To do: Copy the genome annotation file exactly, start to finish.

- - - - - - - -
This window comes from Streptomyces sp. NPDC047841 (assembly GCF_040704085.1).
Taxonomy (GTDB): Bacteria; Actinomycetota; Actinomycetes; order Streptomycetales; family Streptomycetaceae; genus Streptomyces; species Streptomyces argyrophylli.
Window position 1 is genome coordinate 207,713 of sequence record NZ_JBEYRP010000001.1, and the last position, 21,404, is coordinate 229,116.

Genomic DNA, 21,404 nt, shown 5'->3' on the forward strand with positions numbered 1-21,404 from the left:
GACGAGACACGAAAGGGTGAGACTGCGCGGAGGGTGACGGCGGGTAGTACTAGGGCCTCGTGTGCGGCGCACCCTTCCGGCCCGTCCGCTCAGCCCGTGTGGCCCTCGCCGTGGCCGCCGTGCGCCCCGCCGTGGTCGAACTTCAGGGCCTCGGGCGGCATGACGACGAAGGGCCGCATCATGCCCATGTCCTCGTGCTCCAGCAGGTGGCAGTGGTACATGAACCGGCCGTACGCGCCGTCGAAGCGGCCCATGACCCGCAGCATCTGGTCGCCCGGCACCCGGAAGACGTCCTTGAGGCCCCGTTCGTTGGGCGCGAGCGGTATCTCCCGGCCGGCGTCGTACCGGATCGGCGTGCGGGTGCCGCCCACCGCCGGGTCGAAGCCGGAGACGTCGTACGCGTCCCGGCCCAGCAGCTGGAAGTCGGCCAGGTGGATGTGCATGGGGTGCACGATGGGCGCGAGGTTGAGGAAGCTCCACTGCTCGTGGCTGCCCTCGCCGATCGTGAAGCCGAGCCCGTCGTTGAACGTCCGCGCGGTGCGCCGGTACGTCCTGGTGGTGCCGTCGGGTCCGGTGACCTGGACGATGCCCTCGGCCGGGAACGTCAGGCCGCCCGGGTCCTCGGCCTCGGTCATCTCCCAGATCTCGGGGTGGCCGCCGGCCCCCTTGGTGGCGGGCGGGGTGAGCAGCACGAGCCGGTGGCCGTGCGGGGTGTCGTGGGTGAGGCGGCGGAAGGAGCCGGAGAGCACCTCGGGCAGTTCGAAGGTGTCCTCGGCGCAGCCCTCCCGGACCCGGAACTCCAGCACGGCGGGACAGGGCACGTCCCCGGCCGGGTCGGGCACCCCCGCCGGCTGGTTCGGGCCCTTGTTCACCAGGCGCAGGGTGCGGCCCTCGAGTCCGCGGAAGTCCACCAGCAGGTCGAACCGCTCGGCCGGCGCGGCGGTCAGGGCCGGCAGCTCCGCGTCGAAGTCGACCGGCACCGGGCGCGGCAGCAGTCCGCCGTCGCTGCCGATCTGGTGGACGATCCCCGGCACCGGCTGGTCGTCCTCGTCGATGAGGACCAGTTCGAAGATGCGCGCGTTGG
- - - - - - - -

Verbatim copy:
This window comes from Streptomyces sp. NPDC047841 (assembly GCF_040704085.1).
Taxonomy (GTDB): Bacteria; Actinomycetota; Actinomycetes; order Streptomycetales; family Streptomycetaceae; genus Streptomyces; species Streptomyces argyrophylli.
Window position 1 is genome coordinate 207,713 of sequence record NZ_JBEYRP010000001.1, and the last position, 21,404, is coordinate 229,116.

Genomic DNA, 21,404 nt, shown 5'->3' on the forward strand with positions numbered 1-21,404 from the left:
GACGAGACACGAAAGGGTGAGACTGCGCGGAGGGTGACGGCGGGTAGTACTAGGGCCTCGTGTGCGGCGCACCCTTCCGGCCCGTCCGCTCAGCCCGTGTGGCCCTCGCCGTGGCCGCCGTGCGCCCCGCCGTGGTCGAACTTCAGGGCCTCGGGCGGCATGACGACGAAGGGCCGCATCATGCCCATGTCCTCGTGCTCCAGCAGGTGGCAGTGGTACATGAACCGGCCGTACGCGCCGTCGAAGCGGCCCATGACCCGCAGCATCTGGTCGCCCGGCACCCGGAAGACGTCCTTGAGGCCCCGTTCGTTGGGCGCGAGCGGTATCTCCCGGCCGGCGTCGTACCGGATCGGCGTGCGGGTGCCGCCCACCGCCGGGTCGAAGCCGGAGACGTCGTACGCGTCCCGGCCCAGCAGCTGGAAGTCGGCCAGGTGGATGTGCATGGGGTGCACGATGGGCGCGAGGTTGAGGAAGCTCCACTGCTCGTGGCTGCCCTCGCCGATCGTGAAGCCGAGCCCGTCGTTGAACGTCCGCGCGGTGCGCCGGTACGTCCTGGTGGTGCCGTCGGGTCCGGTGACCTGGACGATGCCCTCGGCCGGGAACGTCAGGCCGCCCGGGTCCTCGGCCTCGGTCATCTCCCAGATCTCGGGGTGGCCGCCGGCCCCCTTGGTGGCGGGCGGGGTGAGCAGCACGAGCCGGTGGCCGTGCGGGGTGTCGTGGGTGAGGCGGCGGAAGGAGCCGGAGAGCACCTCGGGCAGTTCGAAGGTGTCCTCGGCGCAGCCCTCCCGGACCCGGAACTCCAGCACGGCGGGACAGGGCACGTCCCCGGCCGGGTCGGGCACCCCCGCCGGCTGGTTCGGGCCCTTGTTCACCAGGCGCAGGGTGCGGCCCTCGAGTCCGCGGAAGTCCACCAGCAGGTCGAACCGCTCGGCCGGCGCGGCGGTCAGGGCCGGCAGCTCCGCGTCGAAGTCGACCGGCACCGGGCGCGGCAGCAGTCCGCCGTCGCTGCCGATCTGGTGGACGATCCCCGGCACCGGCTGGTCGTCCTCGTCGATGAGGACCAGTTCGAAGATGCGCGCGTTGG